Anxiety rises for tenants and landlords as May rent comes due


Uncertainty is growing around how many Canadian tenants will decide not to pay all or part of their monthly rent on May 1 because their finances have been hit by job losses and business closures as a result of the pandemic. 

“We are seeing landlords and tenants pitted against each other today and that is just going to get worse and worse every month that this progresses,” said David Hutniak, CEO of Landlord BC, which represents 3,300 rental housing landlords across the province.

The organization surveyed 457 of its members in April and found that 10 per cent of them didn’t collect any rent, while nearly one-quarter collected only partial rent.

Those findings aren’t far off an analysis done by CIBC, which estimated that 75 per cent of tenants in Canada paid April rent in full, while 10 per cent paid part of it. 

David Hutniak, CEO of Landlord BC, says before the pandemic, two to three per cent of tenants in the province would not pay rent each month. In April, his organization estimated that number rose to 10 per cent. (Chris Corday/CBC)

Most provinces and territories have put in place temporary moratoriums on eviction orders, but Hutniak believes the federal government should have introduced a rent subsidy program, considering that one-third of Canadian households rent.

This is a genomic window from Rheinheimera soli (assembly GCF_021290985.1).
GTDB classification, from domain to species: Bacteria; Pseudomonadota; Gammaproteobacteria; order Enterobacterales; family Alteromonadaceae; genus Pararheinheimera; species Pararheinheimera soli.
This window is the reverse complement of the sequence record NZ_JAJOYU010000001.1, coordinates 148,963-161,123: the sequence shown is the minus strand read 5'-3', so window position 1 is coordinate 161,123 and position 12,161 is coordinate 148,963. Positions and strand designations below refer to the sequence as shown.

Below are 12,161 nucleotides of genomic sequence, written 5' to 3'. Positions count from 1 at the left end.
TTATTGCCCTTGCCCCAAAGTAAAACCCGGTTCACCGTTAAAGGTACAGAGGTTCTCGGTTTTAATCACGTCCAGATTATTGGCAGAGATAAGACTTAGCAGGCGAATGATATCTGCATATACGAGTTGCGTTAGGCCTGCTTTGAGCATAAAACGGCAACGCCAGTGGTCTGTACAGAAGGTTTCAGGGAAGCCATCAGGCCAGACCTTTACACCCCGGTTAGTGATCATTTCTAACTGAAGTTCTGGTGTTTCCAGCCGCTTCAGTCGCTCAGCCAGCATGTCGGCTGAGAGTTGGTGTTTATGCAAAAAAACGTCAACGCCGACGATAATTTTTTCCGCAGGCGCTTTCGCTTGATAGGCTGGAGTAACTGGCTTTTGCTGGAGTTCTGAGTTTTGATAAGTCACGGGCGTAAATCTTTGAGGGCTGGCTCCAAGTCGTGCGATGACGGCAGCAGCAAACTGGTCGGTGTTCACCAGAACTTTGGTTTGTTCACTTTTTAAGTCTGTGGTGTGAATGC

Prime Minister Justin Trudeau addressed that request this week, saying rent relief should rest with the provinces. 

Amount of subsidy questioned

B.C. has introduced a rental subsidy program, but Hutniak believes it is inadequate. 

Singles and couples without dependents are eligible for a $300 subsidy if their gross income was less than $74,150 in 2019. A household with dependents can qualify for a $500 subsidy if combined earnings were less than $113,040. 

In both cases, the amount goes directly to the landlord. 

BC Housing said more than 50,000 people who have applied have been deemed eligible to receive the benefit, but Hutniak believe the subsidy payments should be increased. 

He said if landlords are out the money, those who depend on the income to make their own mortgage payments will be in trouble. 

“Renters are suffering and unhappy and so is our sector,” Hutniak said.

Landlords concerned

Across the country, groups representing landlords are repeating the same concerns and conducting their own polling in regards to how many tenants are paying rent. 

The Alberta Residential Landlords Association estimates that its members had 80 per cent of tenants pay rent in April, with 13 per cent negotiating payment arrangements so rent could be paid in instalments.

The Ontario Landlords Association, which represents small landlords who don’t own entire complexes but rather individual units and suites, also conducted an internal survey of its members.

William Blake, a senior member of the Ontario association who also rents out units in B.C. and Alberta, said their numbers show that 20 per cent of their tenants paid rent in full. The rest either partially paid, arranged payment plans, used deposits on the property to cover April rent or didn’t pay at all.